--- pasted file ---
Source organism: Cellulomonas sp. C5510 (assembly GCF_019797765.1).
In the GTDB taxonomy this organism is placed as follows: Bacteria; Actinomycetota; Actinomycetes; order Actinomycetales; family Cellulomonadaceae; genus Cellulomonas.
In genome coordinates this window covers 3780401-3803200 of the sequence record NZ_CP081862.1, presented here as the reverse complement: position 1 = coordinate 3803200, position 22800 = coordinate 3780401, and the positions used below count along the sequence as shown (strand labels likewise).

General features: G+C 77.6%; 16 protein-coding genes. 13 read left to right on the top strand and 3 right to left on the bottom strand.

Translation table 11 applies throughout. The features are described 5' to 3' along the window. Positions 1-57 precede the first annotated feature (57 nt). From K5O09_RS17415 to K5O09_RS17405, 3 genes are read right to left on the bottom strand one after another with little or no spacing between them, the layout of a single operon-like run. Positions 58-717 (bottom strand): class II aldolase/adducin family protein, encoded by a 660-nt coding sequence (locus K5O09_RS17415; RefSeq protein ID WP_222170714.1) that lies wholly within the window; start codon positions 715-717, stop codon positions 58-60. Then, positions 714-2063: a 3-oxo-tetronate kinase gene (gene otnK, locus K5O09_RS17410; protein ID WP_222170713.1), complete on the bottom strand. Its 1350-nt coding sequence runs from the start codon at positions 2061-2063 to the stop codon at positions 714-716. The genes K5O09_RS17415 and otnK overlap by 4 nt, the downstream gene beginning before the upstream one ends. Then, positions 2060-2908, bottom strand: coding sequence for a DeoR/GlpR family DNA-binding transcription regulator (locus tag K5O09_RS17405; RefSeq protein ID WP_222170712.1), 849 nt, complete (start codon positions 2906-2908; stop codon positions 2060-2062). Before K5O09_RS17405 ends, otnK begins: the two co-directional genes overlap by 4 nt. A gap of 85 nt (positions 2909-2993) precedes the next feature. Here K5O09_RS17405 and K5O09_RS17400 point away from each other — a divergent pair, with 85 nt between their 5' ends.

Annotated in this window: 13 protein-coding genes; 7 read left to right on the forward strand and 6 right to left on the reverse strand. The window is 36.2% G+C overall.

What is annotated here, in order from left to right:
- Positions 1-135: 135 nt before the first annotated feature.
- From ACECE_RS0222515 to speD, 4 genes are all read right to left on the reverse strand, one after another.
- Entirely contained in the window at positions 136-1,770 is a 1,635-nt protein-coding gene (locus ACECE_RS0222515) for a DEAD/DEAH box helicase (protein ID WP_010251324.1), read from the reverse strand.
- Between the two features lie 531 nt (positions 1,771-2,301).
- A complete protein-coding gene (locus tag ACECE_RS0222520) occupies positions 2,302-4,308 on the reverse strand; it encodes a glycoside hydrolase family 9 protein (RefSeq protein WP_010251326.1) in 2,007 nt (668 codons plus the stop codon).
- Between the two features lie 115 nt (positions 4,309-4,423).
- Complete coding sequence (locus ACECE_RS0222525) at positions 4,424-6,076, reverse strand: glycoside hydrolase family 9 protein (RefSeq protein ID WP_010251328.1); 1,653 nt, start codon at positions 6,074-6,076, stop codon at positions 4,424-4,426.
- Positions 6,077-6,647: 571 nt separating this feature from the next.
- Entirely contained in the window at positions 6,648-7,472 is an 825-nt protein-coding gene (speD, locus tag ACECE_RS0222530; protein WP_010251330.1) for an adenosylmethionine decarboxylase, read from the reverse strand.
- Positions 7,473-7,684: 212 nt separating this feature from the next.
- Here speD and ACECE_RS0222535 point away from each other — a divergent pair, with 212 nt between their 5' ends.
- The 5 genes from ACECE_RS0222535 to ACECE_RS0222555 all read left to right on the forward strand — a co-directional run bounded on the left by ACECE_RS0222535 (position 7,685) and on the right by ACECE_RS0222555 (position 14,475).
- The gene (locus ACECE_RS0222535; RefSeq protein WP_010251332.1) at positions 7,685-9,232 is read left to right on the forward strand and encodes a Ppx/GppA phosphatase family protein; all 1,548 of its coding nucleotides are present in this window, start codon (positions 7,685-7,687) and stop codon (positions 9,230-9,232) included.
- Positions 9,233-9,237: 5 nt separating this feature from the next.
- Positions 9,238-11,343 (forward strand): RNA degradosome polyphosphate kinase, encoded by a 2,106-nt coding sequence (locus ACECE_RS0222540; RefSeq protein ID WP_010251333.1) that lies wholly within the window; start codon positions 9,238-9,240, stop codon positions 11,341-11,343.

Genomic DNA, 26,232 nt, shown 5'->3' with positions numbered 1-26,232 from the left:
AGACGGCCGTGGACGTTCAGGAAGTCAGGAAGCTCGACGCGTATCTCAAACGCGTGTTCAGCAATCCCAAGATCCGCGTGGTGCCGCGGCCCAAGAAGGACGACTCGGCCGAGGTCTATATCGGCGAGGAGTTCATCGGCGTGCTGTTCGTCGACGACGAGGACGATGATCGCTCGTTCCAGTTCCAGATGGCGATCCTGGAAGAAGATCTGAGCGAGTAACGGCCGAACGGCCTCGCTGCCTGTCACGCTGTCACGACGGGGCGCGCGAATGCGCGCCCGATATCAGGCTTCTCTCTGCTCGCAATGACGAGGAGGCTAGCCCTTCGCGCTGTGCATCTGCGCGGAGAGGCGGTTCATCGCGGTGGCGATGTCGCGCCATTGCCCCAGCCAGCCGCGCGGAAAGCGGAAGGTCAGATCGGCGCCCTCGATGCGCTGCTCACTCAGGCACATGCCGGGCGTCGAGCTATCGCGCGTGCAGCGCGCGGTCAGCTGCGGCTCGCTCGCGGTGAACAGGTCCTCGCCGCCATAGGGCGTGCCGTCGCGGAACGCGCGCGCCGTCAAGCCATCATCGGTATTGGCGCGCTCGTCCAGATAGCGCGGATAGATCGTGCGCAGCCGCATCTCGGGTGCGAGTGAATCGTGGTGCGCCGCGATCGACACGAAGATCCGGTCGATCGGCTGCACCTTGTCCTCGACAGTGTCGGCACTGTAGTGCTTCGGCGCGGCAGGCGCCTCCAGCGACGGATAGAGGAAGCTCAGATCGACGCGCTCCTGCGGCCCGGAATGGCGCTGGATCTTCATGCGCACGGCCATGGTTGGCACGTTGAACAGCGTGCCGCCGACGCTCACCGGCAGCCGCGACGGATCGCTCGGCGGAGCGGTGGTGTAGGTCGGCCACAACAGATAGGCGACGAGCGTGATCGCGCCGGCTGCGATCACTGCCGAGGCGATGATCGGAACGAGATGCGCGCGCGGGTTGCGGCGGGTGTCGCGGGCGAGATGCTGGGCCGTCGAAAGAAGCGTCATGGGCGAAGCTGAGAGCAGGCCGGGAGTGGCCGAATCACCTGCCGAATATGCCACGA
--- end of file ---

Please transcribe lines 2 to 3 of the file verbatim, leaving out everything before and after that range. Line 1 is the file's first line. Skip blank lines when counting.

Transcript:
In the GTDB taxonomy this organism is placed as follows: Bacteria; Actinomycetota; Actinomycetes; order Actinomycetales; family Cellulomonadaceae; genus Cellulomonas.
In genome coordinates this window covers 3780401-3803200 of the sequence record NZ_CP081862.1, presented here as the reverse complement: position 1 = coordinate 3803200, position 22800 = coordinate 3780401, and the positions used below count along the sequence as shown (strand labels likewise).